How healthy are Colorado schools? New survey provides some answers.

Pam Sturgeon, an early childhood mental health consultant, works with a boy at TLC Learning Center in Longmont. (Ann Schimke/Chalkbeat)
Pam Sturgeon, an early childhood mental health consultant, works with a boy at TLC Learning Center in Longmont. (Ann Schimke/Chalkbeat)
Pam Sturgeon, an early childhood mental health consultant, works with a boy at TLC Learning Center in Longmont. (Ann Schimke/Chalkbeat)

By Ann SchimkeChalkbeat  

How many minutes do Colorado elementary students get for lunch? How many elementary schools take away recess when students misbehave? Are there nurses at every school?

The answers are 19 minutes, more than half and no. These and many other statistics are the latest results from a school health survey that’s been piloted across the state for the last two years.

The survey, called Colorado Healthy Schools Smart Source, is a collaboration between the Colorado Education Initiative, the state health and education departments, and Kaiser Permanente, which provided $3 million for the project in 2013.

It’s meant to help school leaders gauge how well they’re doing incorporating health and wellness into their buildings. Last school year, 451 schools filled out the voluntary online survey. Project leaders hope to eventually increase that number to more than 1,000 — about three-quarters of all Colorado schools.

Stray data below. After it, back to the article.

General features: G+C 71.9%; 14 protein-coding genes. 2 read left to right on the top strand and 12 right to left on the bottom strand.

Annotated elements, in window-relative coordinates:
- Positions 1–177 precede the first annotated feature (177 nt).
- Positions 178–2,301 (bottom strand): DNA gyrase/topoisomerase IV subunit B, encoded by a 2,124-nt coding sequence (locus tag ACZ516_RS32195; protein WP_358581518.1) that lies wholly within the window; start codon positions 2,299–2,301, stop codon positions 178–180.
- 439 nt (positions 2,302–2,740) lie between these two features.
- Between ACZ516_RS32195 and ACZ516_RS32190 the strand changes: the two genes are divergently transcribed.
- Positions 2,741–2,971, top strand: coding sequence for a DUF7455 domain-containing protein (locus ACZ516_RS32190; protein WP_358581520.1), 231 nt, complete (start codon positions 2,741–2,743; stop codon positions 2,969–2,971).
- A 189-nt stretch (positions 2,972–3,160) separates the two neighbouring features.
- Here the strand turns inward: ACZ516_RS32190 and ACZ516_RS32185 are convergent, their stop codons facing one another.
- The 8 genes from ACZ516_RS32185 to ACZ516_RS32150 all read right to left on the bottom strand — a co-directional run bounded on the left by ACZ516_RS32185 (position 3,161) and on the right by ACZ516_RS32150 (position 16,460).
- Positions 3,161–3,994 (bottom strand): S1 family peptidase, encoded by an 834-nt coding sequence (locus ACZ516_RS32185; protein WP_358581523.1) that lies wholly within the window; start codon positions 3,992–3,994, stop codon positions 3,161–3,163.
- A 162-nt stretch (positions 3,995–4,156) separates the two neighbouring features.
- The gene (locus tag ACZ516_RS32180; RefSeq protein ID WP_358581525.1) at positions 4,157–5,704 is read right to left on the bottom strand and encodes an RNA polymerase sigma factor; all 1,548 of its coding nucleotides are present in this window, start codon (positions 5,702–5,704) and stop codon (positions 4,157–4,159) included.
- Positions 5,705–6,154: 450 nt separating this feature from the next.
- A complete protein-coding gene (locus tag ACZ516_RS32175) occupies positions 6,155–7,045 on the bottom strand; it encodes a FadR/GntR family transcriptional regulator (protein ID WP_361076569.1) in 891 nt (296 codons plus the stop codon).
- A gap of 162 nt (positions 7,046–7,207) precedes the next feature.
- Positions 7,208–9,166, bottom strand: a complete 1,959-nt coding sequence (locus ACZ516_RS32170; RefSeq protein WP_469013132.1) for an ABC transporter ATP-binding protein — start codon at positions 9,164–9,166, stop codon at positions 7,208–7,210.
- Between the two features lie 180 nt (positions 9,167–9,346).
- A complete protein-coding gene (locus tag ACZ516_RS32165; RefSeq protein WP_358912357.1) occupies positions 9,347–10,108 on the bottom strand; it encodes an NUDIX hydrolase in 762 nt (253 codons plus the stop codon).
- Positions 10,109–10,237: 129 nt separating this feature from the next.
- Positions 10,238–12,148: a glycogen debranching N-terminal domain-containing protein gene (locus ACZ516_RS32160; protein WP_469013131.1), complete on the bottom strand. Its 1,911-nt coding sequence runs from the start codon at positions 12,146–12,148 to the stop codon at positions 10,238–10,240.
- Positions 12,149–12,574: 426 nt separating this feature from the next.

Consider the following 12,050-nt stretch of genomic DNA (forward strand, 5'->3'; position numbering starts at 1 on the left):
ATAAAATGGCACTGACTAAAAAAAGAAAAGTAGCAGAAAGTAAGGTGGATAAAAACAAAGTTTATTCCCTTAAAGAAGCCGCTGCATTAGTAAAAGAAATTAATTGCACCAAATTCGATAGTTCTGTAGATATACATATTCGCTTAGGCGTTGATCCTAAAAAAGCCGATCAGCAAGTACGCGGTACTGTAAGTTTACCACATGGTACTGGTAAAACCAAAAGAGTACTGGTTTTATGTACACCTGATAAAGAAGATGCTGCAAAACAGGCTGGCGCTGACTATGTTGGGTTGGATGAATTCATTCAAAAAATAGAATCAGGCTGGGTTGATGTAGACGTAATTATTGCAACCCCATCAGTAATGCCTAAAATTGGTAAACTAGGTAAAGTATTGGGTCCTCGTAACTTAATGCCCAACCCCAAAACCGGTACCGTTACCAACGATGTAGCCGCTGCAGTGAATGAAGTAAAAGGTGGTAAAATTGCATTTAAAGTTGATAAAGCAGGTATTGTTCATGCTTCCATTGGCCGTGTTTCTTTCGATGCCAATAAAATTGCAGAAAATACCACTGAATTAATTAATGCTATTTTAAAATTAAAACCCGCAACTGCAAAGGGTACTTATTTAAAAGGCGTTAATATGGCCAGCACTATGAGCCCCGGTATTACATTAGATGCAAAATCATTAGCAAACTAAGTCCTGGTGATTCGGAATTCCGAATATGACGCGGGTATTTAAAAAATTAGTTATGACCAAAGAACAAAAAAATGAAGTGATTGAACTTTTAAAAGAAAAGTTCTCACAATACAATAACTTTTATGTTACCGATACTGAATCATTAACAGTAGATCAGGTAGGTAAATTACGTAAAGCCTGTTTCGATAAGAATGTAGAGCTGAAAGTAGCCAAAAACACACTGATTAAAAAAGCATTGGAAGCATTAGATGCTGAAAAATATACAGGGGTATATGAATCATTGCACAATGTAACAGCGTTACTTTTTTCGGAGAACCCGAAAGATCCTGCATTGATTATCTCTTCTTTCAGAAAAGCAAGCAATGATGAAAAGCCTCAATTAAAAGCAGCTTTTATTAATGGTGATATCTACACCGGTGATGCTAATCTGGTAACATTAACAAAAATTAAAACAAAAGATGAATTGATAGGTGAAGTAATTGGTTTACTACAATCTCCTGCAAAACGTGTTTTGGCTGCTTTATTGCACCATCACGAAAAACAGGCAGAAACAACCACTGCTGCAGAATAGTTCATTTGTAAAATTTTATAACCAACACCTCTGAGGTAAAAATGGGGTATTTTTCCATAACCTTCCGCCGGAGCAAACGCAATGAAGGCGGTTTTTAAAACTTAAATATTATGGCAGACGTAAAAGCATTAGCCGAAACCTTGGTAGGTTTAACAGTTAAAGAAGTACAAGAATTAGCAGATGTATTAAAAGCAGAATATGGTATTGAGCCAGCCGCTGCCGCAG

Since it’s meant to be an every-other-year survey, the next big push for participation will take place in 2017-18, said Andrea Pulskamp, senior manager for health and wellness at Colorado Education Initiative. That said, the survey is still open to interested schools that want to fill it out this year.

The survey results for individual school aren’t public, but aggregate statewide results as well as those broken out by region and school district size are publicly available.

Project leaders initially talked about making the survey data available through the state education department’s website. But Pulskamp said they’ve since learned the state only includes data mandated for collection by state law.

Such a requirement would make the survey feel like a punitive accountability measure, something it’s not intended to be, she said.

Although there are no penalties for schools that don’t demonstrate strong health and wellness practices on the survey, there are potential rewards for those that do. The results, along with other pieces of evidence, can help schools win cash awards in the annual Healthy School Champions competition administered by the Colorado Education Initiative.

Here are some highlights and lowlights from the most recent results:

— About 30 percent of elementary and secondary schools have school gardens.
— On average, elementary school students get 82 minutes of physical education a week, well below the 150-minute recommendation.
— Eighty-eight percent of secondary schools include Internet and social media literacy in their health courses.
— Forty-four percent of elementary schools have a school nurse at the building for 10 or fewer hours per week.
— Fifteen percent of secondary schools lack school psychologists and 36 percent lack school social workers.
— Eighteen percent of elementary schools and nearly a quarter of secondary schools conduct universal mental health screenings.

Correction: An earlier version of this story cited several statistics without clarifying they were for K-8 schools and those that include kindergarten through 12th grade. The story has been changed to show statistics broken out by school level — either elementary or secondary.